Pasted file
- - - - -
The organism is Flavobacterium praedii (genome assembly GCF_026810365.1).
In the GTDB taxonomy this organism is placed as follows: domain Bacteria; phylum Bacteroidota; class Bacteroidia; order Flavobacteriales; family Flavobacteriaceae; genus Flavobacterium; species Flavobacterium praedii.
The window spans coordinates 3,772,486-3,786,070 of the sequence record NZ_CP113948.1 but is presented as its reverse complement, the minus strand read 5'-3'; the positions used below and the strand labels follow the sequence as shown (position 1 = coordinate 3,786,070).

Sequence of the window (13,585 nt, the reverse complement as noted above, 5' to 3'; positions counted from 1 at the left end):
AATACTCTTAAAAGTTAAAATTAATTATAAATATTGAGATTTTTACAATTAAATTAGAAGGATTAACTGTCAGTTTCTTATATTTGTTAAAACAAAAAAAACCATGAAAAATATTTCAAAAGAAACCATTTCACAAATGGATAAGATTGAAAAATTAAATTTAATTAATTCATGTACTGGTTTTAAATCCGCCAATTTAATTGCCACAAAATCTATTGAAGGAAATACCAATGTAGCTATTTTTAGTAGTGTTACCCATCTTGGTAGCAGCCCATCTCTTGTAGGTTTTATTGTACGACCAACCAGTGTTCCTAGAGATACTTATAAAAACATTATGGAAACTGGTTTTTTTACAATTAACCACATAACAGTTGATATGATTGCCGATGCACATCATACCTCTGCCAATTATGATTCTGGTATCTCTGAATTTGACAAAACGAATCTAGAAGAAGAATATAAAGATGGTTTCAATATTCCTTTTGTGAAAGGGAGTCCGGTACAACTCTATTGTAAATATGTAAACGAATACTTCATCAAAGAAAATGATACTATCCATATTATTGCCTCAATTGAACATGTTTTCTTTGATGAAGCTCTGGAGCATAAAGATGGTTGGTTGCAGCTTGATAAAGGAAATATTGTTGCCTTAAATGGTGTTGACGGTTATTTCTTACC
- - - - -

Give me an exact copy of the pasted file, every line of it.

The organism is Flavobacterium praedii (genome assembly GCF_026810365.1).
In the GTDB taxonomy this organism is placed as follows: domain Bacteria; phylum Bacteroidota; class Bacteroidia; order Flavobacteriales; family Flavobacteriaceae; genus Flavobacterium; species Flavobacterium praedii.
The window spans coordinates 3,772,486-3,786,070 of the sequence record NZ_CP113948.1 but is presented as its reverse complement, the minus strand read 5'-3'; the positions used below and the strand labels follow the sequence as shown (position 1 = coordinate 3,786,070).

Sequence of the window (13,585 nt, the reverse complement as noted above, 5' to 3'; positions counted from 1 at the left end):
AATACTCTTAAAAGTTAAAATTAATTATAAATATTGAGATTTTTACAATTAAATTAGAAGGATTAACTGTCAGTTTCTTATATTTGTTAAAACAAAAAAAACCATGAAAAATATTTCAAAAGAAACCATTTCACAAATGGATAAGATTGAAAAATTAAATTTAATTAATTCATGTACTGGTTTTAAATCCGCCAATTTAATTGCCACAAAATCTATTGAAGGAAATACCAATGTAGCTATTTTTAGTAGTGTTACCCATCTTGGTAGCAGCCCATCTCTTGTAGGTTTTATTGTACGACCAACCAGTGTTCCTAGAGATACTTATAAAAACATTATGGAAACTGGTTTTTTTACAATTAACCACATAACAGTTGATATGATTGCCGATGCACATCATACCTCTGCCAATTATGATTCTGGTATCTCTGAATTTGACAAAACGAATCTAGAAGAAGAATATAAAGATGGTTTCAATATTCCTTTTGTGAAAGGGAGTCCGGTACAACTCTATTGTAAATATGTAAACGAATACTTCATCAAAGAAAATGATACTATCCATATTATTGCCTCAATTGAACATGTTTTCTTTGATGAAGCTCTGGAGCATAAAGATGGTTGGTTGCAGCTTGATAAAGGAAATATTGTTGCCTTAAATGGTGTTGACGGTTATTTCTTACC